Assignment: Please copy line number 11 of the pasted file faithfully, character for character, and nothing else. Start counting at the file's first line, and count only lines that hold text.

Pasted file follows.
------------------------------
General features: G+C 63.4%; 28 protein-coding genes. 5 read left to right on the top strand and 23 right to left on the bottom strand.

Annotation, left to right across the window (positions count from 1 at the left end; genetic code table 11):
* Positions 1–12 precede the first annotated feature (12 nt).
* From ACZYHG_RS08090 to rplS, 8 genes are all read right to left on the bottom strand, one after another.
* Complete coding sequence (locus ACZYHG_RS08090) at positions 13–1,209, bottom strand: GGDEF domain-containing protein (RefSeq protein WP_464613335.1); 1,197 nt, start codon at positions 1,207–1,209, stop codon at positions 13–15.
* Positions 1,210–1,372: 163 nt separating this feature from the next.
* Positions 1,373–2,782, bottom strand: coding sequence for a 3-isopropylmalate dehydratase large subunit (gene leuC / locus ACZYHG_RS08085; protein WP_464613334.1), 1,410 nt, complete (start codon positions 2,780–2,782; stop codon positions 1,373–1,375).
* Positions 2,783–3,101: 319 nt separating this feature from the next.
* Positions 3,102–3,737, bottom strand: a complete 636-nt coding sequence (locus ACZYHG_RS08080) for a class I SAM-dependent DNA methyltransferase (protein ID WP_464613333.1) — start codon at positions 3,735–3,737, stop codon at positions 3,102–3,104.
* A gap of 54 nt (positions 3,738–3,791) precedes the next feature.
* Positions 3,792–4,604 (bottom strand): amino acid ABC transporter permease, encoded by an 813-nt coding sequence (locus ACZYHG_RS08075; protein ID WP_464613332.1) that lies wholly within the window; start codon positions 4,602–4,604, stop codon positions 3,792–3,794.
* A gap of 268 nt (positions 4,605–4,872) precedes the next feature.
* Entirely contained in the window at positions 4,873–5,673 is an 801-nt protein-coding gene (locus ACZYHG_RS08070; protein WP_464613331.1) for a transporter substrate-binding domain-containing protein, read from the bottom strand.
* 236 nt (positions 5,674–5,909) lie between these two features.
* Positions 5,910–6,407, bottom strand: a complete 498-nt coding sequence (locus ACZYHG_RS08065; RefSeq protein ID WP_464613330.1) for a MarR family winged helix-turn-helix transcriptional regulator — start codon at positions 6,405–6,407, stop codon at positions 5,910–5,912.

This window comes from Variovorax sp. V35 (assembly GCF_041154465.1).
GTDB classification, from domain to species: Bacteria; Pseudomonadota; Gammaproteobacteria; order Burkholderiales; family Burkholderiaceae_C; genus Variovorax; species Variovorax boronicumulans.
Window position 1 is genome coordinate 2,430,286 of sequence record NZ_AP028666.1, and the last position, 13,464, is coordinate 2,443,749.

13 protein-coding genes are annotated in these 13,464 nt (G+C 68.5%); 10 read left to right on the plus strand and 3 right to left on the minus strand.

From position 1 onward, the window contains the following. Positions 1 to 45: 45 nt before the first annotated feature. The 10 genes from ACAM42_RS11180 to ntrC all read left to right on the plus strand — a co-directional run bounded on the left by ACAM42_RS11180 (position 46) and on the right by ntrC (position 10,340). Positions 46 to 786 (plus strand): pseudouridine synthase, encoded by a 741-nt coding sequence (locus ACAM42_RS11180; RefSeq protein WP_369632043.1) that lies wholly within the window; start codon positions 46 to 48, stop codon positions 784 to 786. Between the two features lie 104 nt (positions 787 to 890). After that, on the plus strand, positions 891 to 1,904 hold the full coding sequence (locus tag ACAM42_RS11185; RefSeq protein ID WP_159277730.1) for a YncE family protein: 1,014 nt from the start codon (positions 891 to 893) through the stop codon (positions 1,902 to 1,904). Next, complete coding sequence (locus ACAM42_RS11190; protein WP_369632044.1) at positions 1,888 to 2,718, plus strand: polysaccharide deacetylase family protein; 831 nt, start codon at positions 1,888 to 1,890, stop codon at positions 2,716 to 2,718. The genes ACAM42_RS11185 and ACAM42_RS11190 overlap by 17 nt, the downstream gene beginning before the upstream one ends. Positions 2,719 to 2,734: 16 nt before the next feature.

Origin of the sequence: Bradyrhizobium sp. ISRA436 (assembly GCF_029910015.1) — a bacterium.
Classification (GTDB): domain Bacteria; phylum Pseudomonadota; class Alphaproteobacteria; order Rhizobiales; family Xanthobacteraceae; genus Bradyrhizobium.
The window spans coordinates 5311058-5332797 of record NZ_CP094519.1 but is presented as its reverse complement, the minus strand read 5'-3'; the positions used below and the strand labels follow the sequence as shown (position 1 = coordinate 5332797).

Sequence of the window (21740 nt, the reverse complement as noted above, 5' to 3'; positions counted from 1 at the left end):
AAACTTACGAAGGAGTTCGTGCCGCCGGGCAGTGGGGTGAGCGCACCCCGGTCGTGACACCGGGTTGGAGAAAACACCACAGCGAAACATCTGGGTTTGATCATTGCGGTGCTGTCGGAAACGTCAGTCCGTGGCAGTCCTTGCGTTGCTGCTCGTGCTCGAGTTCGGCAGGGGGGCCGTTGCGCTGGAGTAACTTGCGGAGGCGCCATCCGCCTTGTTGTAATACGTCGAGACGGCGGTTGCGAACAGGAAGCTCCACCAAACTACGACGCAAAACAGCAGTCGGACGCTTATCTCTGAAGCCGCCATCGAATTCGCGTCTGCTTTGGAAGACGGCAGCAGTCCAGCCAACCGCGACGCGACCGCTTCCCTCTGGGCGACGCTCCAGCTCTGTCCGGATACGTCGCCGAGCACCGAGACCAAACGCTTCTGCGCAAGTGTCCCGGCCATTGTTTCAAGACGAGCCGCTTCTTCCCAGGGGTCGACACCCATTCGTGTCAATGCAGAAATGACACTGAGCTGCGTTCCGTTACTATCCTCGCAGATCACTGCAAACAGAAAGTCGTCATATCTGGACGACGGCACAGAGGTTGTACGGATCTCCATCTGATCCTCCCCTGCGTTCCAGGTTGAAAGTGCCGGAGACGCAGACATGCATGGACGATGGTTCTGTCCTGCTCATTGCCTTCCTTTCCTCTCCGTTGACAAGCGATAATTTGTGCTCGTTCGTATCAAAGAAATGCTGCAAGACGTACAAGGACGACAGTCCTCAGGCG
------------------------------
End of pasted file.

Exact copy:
* Positions 3,792–4,604 (bottom strand): amino acid ABC transporter permease, encoded by an 813-nt coding sequence (locus ACZYHG_RS08075; protein ID WP_464613332.1) that lies wholly within the window; start codon positions 4,602–4,604, stop codon positions 3,792–3,794.